Escape Coded Strings

Some characters cannot be included literally in string constants. Instead, they should be represented with escape sequences, which are character sequences beginning with a backslash (\).

One use of an escape sequence is to include a double-quote character in a string constant. Because a plain double quote ends the string, you must use (\") to represent an actual double-quote character as a part of the string.

For example:

print "He said \"hi!\" to her."

He said "hi!" to her.

The backslash character itself is another character that cannot be included normally; you must write (\\) to put one backslash in the string. Thus, the string whose contents are the two characters ("\) must be written (\"\\).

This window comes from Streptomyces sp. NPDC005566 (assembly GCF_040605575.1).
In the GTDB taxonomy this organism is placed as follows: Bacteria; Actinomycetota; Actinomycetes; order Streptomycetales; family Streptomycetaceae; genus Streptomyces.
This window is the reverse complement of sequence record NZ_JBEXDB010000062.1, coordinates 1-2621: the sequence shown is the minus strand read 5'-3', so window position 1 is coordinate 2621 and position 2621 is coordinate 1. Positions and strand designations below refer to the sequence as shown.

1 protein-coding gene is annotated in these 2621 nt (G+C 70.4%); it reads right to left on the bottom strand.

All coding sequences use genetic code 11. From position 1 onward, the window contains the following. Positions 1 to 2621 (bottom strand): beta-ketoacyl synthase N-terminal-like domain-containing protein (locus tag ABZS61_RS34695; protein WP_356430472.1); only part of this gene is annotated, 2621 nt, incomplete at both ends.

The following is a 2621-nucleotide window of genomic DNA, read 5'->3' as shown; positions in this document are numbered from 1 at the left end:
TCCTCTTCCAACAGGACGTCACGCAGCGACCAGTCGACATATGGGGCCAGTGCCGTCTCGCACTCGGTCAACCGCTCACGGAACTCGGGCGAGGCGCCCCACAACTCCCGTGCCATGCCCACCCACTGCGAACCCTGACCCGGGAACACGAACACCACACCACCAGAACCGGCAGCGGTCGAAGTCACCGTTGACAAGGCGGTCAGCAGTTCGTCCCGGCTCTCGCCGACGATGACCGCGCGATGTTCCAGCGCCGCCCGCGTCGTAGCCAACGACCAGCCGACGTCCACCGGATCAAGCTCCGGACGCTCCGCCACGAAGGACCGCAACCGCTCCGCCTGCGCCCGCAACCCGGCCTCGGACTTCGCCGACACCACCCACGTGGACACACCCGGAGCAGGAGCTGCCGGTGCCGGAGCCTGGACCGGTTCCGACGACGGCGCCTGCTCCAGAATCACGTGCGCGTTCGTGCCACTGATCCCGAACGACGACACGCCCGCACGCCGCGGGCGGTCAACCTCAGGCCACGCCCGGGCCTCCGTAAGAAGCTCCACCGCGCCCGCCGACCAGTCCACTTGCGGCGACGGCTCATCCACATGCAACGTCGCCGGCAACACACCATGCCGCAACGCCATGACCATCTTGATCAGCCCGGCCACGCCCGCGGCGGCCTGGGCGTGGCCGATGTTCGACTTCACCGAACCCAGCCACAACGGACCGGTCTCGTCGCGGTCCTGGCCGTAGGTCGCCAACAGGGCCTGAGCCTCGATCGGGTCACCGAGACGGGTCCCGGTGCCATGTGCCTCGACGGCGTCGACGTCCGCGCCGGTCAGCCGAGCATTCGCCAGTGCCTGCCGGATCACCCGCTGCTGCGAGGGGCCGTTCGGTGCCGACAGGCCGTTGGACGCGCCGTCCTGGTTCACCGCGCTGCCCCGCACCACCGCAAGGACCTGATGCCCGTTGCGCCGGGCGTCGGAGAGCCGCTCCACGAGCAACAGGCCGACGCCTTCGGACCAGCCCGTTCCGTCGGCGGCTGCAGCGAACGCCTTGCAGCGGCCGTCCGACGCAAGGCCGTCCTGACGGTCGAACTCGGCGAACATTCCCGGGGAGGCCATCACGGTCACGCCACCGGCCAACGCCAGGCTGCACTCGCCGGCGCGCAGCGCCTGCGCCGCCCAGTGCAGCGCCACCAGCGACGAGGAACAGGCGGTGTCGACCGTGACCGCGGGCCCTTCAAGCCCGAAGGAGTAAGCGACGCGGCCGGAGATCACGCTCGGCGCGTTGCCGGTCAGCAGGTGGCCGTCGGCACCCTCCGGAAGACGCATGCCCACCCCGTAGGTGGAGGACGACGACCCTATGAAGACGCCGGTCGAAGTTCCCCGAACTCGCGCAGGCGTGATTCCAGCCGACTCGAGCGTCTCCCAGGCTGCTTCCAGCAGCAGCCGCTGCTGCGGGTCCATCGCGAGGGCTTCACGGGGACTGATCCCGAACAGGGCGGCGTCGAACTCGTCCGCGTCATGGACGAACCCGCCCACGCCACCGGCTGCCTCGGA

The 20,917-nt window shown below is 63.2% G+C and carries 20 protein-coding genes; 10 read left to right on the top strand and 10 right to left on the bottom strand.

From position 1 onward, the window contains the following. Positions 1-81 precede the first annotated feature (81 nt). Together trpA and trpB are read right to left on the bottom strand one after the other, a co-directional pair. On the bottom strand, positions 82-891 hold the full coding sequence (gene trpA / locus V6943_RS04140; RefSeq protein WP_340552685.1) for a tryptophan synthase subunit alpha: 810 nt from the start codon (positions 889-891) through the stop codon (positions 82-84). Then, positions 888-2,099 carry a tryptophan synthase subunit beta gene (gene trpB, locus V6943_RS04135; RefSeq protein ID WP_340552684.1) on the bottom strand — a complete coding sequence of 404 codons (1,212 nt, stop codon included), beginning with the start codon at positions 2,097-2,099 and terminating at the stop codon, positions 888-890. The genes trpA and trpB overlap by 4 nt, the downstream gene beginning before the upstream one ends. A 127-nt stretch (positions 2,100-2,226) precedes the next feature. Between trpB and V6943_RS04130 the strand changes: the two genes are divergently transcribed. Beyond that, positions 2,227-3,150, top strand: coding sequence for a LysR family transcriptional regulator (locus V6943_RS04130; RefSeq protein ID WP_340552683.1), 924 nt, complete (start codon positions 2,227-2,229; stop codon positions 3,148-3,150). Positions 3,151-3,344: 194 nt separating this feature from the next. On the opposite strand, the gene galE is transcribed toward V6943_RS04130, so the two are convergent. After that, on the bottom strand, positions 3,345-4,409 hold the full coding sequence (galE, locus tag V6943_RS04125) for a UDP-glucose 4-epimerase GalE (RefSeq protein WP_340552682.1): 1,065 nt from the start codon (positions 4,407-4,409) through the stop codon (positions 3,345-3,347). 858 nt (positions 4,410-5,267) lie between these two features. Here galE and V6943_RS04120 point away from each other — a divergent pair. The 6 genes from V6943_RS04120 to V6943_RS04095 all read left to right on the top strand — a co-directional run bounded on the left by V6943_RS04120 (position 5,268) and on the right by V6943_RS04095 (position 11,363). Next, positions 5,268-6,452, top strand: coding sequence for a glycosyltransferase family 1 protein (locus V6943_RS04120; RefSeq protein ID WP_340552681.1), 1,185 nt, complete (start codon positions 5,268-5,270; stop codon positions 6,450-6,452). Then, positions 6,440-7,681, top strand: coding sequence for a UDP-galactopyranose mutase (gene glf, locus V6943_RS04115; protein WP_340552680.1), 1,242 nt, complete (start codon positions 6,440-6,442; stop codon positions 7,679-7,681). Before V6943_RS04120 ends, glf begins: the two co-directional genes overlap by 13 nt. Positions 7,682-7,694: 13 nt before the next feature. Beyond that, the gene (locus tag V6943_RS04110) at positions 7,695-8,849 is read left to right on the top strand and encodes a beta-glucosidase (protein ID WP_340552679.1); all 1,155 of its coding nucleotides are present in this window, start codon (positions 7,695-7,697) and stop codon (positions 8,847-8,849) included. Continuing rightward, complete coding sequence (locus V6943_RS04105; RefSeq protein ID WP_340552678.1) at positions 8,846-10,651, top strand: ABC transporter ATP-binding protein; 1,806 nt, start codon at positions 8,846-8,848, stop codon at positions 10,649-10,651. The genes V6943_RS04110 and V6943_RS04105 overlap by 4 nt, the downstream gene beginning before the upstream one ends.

Backslash can also be used to insert unprintable characters such as TAB or newline.

Escape sequences in strings are interpreted according to rules similar to those used by Standard C or Java.

The recognized escape sequences are:

Escape Sequence Meaning
\\ Backslash (\)
\' Single quote (')
\" Double quote (")
\b ASCII Backspace (BS)
\f ASCII Formfeed (FF)
\n ASCII Linefeed (LF)
\r ASCII Carriage Return (CR)
\t ASCII Horizontal Tab (TAB)
\ooo Character with octal value ooo
\xhh Character with hex value hh
\uxxxx Character with 16-bit hex value xxxx (Unicode)

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